2. It's helpful to think of this as part of a broader national newspaper war. As both The Times and The Journal did in San Fransisco, I expect both papers to continue to roll out local pages for specific areas. There are plenty of areas where this could work. Besides S.F., The Times did in Chicago and thought about doing it in Seattle. The Journal is thinking about doing it in Chicago and Los Angeles. Why not doing the same in Atlanta, D.C., Houston and Dallas, or any other area where there's a chance for add dollars and readers? I'm not sure what to expect from this, except to say The Journal may have an initial leg up because The Times appears to be leaning towards free-lance or non-profit work, whereas The Journal will probably hire them. Why? Because it has a larger corporation behind it. If The Times wants to compete like this, it might need to find a new source of revenue.

3. Perhaps the bigger question is how this distracts from the main business/finance purpose, at least in the past, of The Journal. Was the edition of an NYC/Albany bureau of The Journal the reason the Boston bureau closed? I'd think so. After a certain point, the main reason The Journal was so important will stop being true. What point that is, is not clear, but perhaps we will soon find out.

9:23 PM  
Blogger Unknown said...

What goes around comes around. In the mid to late 1990's I was one of the long time WSJ display advertising reps assigned to getting various local news and advertising sections up and running. We had them in Northern Calfornia, S. California, Boston, Chicago, Atlanta and others I've forgotten during 12 years of retirement. Eventually some combination of managers in the NYC headquarters decided these were not profitable enough based on advertising sold versus salaries paid, and so they all were stopped. Now we have the Bay Area section here in the same market where I was selling ad space to local and regional companies.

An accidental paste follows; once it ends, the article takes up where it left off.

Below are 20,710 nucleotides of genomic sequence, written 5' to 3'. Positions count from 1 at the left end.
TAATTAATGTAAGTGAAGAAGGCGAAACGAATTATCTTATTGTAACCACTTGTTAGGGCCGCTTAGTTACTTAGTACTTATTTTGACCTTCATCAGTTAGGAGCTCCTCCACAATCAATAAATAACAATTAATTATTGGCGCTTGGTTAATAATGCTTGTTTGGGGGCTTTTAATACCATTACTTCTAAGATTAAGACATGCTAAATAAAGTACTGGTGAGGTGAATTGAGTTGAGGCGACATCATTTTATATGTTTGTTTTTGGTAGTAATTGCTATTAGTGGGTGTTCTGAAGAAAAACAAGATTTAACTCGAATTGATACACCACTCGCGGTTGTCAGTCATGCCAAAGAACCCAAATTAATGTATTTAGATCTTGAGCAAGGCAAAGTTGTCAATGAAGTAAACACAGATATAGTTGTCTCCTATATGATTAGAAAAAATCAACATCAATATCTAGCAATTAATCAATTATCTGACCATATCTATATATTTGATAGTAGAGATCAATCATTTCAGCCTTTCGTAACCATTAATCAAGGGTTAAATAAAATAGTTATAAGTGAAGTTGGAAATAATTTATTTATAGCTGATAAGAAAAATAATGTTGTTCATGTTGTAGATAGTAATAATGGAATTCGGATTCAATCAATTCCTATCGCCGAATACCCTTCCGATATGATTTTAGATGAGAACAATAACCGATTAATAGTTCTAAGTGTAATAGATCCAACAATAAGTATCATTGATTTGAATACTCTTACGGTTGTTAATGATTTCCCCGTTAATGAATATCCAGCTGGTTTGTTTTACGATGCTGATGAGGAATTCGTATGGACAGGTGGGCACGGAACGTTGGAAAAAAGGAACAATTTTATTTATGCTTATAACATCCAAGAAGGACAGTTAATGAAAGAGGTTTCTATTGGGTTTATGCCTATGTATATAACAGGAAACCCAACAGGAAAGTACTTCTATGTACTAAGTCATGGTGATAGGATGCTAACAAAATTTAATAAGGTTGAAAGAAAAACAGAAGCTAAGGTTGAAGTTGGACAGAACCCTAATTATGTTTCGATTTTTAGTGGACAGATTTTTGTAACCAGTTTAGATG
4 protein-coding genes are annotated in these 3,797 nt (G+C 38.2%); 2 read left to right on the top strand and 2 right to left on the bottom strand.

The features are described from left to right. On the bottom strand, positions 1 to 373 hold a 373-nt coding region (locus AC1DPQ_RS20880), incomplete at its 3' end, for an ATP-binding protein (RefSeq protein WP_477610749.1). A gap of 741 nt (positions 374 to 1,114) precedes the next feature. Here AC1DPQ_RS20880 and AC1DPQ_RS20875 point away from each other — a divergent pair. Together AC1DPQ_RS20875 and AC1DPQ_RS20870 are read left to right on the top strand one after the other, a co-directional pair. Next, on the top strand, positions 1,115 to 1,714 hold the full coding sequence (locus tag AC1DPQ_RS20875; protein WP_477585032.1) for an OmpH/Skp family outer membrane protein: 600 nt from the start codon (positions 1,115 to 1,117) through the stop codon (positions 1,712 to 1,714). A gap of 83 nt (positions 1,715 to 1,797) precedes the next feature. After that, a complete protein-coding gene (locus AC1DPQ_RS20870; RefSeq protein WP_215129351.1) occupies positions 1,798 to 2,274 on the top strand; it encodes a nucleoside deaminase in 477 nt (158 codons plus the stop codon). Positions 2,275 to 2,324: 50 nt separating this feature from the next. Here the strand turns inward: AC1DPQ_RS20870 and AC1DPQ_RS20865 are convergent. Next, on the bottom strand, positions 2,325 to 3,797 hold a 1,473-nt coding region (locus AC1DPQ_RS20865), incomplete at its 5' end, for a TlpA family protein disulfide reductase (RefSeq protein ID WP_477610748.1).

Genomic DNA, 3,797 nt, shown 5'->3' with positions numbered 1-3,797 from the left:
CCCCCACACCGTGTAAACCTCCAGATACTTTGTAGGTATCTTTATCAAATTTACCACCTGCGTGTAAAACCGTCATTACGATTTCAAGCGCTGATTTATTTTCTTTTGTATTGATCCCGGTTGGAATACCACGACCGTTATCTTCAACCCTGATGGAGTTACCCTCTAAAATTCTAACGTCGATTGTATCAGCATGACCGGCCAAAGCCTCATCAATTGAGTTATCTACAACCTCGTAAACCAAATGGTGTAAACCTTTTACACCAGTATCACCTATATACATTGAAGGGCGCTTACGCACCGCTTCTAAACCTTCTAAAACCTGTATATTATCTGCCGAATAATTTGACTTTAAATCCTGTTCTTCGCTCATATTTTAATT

One thing I learned during 30 years working for that company called Dow Jones, is that when someone comes into a new significant managerial job they immediately have to prove they earned it. And the fastest way to do that is change the product, the process, the people, or a combo of the three. So while I agree Mr. Murdoch's ego is involved, I suspect he has someone done the line who got a new job and resurrected an old product into a new package.

12:04 AM  
Anonymous Anonymous said...

If I were Sir Rupe, one thing that would keep me awake at night is the prospect I would water down the WSJ so much with popular and local news that a competitor focusing on business might move into the WSJ territory. There is a prospect of this, namely the Financial Times. It is not written in American newspaper style, but once you get to understand it, it is a good, solid business paper. They are making oodles of money from the Economist, so they do have a bankroll. And it looks to me they do want an American foothold as London's role as a global financial center declines. Sir Rupe is walking a delicate line to keep the business community happy with what the WSJ is doing.